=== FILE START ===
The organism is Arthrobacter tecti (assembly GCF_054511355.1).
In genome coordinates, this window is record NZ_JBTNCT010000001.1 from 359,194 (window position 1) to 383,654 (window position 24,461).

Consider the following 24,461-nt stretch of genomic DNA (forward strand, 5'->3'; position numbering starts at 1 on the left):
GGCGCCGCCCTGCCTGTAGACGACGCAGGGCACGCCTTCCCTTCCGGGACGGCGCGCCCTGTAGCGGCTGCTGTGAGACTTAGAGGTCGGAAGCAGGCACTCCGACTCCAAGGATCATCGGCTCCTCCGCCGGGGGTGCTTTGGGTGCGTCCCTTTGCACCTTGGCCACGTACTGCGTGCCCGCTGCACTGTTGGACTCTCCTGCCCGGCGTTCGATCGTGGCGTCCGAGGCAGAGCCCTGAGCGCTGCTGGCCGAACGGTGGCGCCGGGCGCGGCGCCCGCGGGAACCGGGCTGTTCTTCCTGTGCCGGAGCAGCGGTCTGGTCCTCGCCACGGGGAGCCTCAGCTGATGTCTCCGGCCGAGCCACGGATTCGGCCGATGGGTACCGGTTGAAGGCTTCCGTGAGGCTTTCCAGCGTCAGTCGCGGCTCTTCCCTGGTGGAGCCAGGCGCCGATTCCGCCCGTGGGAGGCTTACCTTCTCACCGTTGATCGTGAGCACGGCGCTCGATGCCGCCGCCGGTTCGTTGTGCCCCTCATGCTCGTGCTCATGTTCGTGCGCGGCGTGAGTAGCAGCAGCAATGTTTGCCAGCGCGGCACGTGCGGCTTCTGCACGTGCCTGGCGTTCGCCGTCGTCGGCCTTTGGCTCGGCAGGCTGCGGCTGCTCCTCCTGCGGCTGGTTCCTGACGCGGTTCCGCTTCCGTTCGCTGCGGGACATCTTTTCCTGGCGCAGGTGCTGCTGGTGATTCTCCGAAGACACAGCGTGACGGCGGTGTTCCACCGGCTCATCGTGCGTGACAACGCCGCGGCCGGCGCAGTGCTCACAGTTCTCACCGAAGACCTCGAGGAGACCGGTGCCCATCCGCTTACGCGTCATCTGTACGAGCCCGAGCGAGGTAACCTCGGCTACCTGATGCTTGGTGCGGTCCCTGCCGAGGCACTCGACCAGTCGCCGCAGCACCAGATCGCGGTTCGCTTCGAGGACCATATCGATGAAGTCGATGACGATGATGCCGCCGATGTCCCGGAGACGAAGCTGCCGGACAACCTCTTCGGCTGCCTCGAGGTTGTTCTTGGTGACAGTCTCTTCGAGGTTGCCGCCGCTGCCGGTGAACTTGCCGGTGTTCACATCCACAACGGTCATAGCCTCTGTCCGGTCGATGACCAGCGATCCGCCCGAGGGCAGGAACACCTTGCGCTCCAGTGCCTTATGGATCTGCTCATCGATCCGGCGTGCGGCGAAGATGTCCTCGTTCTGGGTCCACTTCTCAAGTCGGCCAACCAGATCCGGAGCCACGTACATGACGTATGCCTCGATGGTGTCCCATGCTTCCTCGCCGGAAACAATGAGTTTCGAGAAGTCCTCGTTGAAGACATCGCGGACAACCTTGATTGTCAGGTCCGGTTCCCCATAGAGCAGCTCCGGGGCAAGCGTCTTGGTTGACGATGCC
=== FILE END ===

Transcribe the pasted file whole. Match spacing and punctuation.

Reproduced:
The organism is Arthrobacter tecti (assembly GCF_054511355.1).
In genome coordinates, this window is record NZ_JBTNCT010000001.1 from 359,194 (window position 1) to 383,654 (window position 24,461).

Consider the following 24,461-nt stretch of genomic DNA (forward strand, 5'->3'; position numbering starts at 1 on the left):
GGCGCCGCCCTGCCTGTAGACGACGCAGGGCACGCCTTCCCTTCCGGGACGGCGCGCCCTGTAGCGGCTGCTGTGAGACTTAGAGGTCGGAAGCAGGCACTCCGACTCCAAGGATCATCGGCTCCTCCGCCGGGGGTGCTTTGGGTGCGTCCCTTTGCACCTTGGCCACGTACTGCGTGCCCGCTGCACTGTTGGACTCTCCTGCCCGGCGTTCGATCGTGGCGTCCGAGGCAGAGCCCTGAGCGCTGCTGGCCGAACGGTGGCGCCGGGCGCGGCGCCCGCGGGAACCGGGCTGTTCTTCCTGTGCCGGAGCAGCGGTCTGGTCCTCGCCACGGGGAGCCTCAGCTGATGTCTCCGGCCGAGCCACGGATTCGGCCGATGGGTACCGGTTGAAGGCTTCCGTGAGGCTTTCCAGCGTCAGTCGCGGCTCTTCCCTGGTGGAGCCAGGCGCCGATTCCGCCCGTGGGAGGCTTACCTTCTCACCGTTGATCGTGAGCACGGCGCTCGATGCCGCCGCCGGTTCGTTGTGCCCCTCATGCTCGTGCTCATGTTCGTGCGCGGCGTGAGTAGCAGCAGCAATGTTTGCCAGCGCGGCACGTGCGGCTTCTGCACGTGCCTGGCGTTCGCCGTCGTCGGCCTTTGGCTCGGCAGGCTGCGGCTGCTCCTCCTGCGGCTGGTTCCTGACGCGGTTCCGCTTCCGTTCGCTGCGGGACATCTTTTCCTGGCGCAGGTGCTGCTGGTGATTCTCCGAAGACACAGCGTGACGGCGGTGTTCCACCGGCTCATCGTGCGTGACAACGCCGCGGCCGGCGCAGTGCTCACAGTTCTCACCGAAGACCTCGAGGAGACCGGTGCCCATCCGCTTACGCGTCATCTGTACGAGCCCGAGCGAGGTAACCTCGGCTACCTGATGCTTGGTGCGGTCCCTGCCGAGGCACTCGACCAGTCGCCGCAGCACCAGATCGCGGTTCGCTTCGAGGACCATATCGATGAAGTCGATGACGATGATGCCGCCGATGTCCCGGAGACGAAGCTGCCGGACAACCTCTTCGGCTGCCTCGAGGTTGTTCTTGGTGACAGTCTCTTCGAGGTTGCCGCCGCTGCCGGTGAACTTGCCGGTGTTCACATCCACAACGGTCATAGCCTCTGTCCGGTCGATGACCAGCGATCCGCCCGAGGGCAGGAACACCTTGCGCTCCAGTGCCTTATGGATCTGCTCATCGATCCGGCGTGCGGCGAAGATGTCCTCGTTCTGGGTCCACTTCTCAAGTCGGCCAACCAGATCCGGAGCCACGTACATGACGTATGCCTCGATGGTGTCCCATGCTTCCTCGCCGGAAACAATGAGTTTCGAGAAGTCCTCGTTGAAGACATCGCGGACAACCTTGATTGTCAGGTCCGGTTCCCCATAGAGCAGCTCCGGGGCAAGCGTCTTGGTTGACGATGCC